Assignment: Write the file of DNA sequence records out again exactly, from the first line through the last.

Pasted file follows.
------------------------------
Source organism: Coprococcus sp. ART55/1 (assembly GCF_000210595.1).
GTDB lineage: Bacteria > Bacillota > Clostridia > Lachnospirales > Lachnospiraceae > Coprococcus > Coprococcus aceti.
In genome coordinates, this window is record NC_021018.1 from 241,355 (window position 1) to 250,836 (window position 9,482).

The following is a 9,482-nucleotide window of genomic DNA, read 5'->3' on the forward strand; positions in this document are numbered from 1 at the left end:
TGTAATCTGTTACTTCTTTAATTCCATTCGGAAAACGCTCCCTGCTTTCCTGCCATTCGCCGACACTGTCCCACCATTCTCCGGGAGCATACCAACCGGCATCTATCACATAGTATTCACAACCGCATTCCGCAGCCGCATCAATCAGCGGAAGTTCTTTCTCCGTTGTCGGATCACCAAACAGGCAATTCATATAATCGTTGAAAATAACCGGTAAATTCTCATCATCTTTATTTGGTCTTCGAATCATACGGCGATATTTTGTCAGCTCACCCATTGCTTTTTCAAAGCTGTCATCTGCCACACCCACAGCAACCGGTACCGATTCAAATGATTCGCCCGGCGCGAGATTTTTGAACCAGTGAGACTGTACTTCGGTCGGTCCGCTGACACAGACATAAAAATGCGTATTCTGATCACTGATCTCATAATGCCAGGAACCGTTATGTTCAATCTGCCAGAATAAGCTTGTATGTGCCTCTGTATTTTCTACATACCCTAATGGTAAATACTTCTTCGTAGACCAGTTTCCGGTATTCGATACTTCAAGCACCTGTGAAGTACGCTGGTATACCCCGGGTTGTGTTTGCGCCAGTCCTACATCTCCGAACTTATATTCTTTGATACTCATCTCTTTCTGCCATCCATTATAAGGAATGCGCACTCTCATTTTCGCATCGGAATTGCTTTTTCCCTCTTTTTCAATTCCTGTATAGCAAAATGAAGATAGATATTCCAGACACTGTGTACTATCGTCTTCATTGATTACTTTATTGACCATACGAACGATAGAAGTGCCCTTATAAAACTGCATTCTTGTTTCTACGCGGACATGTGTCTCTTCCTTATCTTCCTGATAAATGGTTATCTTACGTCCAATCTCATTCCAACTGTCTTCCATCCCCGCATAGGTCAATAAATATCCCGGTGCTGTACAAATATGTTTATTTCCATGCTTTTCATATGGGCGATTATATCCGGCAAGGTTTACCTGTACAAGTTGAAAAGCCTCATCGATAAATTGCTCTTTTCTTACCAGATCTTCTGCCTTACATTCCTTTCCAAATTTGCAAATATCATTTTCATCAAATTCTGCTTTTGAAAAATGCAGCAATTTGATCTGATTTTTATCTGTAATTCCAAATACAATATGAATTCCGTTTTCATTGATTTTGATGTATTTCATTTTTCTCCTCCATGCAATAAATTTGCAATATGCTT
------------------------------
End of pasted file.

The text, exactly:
Source organism: Coprococcus sp. ART55/1 (assembly GCF_000210595.1).
GTDB lineage: Bacteria > Bacillota > Clostridia > Lachnospirales > Lachnospiraceae > Coprococcus > Coprococcus aceti.
In genome coordinates, this window is record NC_021018.1 from 241,355 (window position 1) to 250,836 (window position 9,482).

The following is a 9,482-nucleotide window of genomic DNA, read 5'->3' on the forward strand; positions in this document are numbered from 1 at the left end:
TGTAATCTGTTACTTCTTTAATTCCATTCGGAAAACGCTCCCTGCTTTCCTGCCATTCGCCGACACTGTCCCACCATTCTCCGGGAGCATACCAACCGGCATCTATCACATAGTATTCACAACCGCATTCCGCAGCCGCATCAATCAGCGGAAGTTCTTTCTCCGTTGTCGGATCACCAAACAGGCAATTCATATAATCGTTGAAAATAACCGGTAAATTCTCATCATCTTTATTTGGTCTTCGAATCATACGGCGATATTTTGTCAGCTCACCCATTGCTTTTTCAAAGCTGTCATCTGCCACACCCACAGCAACCGGTACCGATTCAAATGATTCGCCCGGCGCGAGATTTTTGAACCAGTGAGACTGTACTTCGGTCGGTCCGCTGACACAGACATAAAAATGCGTATTCTGATCACTGATCTCATAATGCCAGGAACCGTTATGTTCAATCTGCCAGAATAAGCTTGTATGTGCCTCTGTATTTTCTACATACCCTAATGGTAAATACTTCTTCGTAGACCAGTTTCCGGTATTCGATACTTCAAGCACCTGTGAAGTACGCTGGTATACCCCGGGTTGTGTTTGCGCCAGTCCTACATCTCCGAACTTATATTCTTTGATACTCATCTCTTTCTGCCATCCATTATAAGGAATGCGCACTCTCATTTTCGCATCGGAATTGCTTTTTCCCTCTTTTTCAATTCCTGTATAGCAAAATGAAGATAGATATTCCAGACACTGTGTACTATCGTCTTCATTGATTACTTTATTGACCATACGAACGATAGAAGTGCCCTTATAAAACTGCATTCTTGTTTCTACGCGGACATGTGTCTCTTCCTTATCTTCCTGATAAATGGTTATCTTACGTCCAATCTCATTCCAACTGTCTTCCATCCCCGCATAGGTCAATAAATATCCCGGTGCTGTACAAATATGTTTATTTCCATGCTTTTCATATGGGCGATTATATCCGGCAAGGTTTACCTGTACAAGTTGAAAAGCCTCATCGATAAATTGCTCTTTTCTTACCAGATCTTCTGCCTTACATTCCTTTCCAAATTTGCAAATATCATTTTCATCAAATTCTGCTTTTGAAAAATGCAGCAATTTGATCTGATTTTTATCTGTAATTCCAAATACAATATGAATTCCGTTTTCATTGATTTTGATGTATTTCATTTTTCTCCTCCATGCAATAAATTTGCAATATGCTT